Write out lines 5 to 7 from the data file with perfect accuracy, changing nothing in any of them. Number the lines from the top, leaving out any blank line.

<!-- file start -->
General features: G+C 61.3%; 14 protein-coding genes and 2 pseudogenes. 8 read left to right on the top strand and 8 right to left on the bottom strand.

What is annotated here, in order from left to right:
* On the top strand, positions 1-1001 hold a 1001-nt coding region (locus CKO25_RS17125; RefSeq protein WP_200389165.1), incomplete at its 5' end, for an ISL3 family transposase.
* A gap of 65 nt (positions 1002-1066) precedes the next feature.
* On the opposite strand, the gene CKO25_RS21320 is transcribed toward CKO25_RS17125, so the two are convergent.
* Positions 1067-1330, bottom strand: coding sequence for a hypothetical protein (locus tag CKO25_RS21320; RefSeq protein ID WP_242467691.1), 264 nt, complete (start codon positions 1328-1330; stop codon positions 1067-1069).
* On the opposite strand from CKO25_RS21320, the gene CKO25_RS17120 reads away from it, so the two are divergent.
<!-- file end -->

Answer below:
* On the opposite strand, the gene CKO25_RS21320 is transcribed toward CKO25_RS17125, so the two are convergent.
* Positions 1067-1330, bottom strand: coding sequence for a hypothetical protein (locus tag CKO25_RS21320; RefSeq protein ID WP_242467691.1), 264 nt, complete (start codon positions 1328-1330; stop codon positions 1067-1069).
* On the opposite strand from CKO25_RS21320, the gene CKO25_RS17120 reads away from it, so the two are divergent.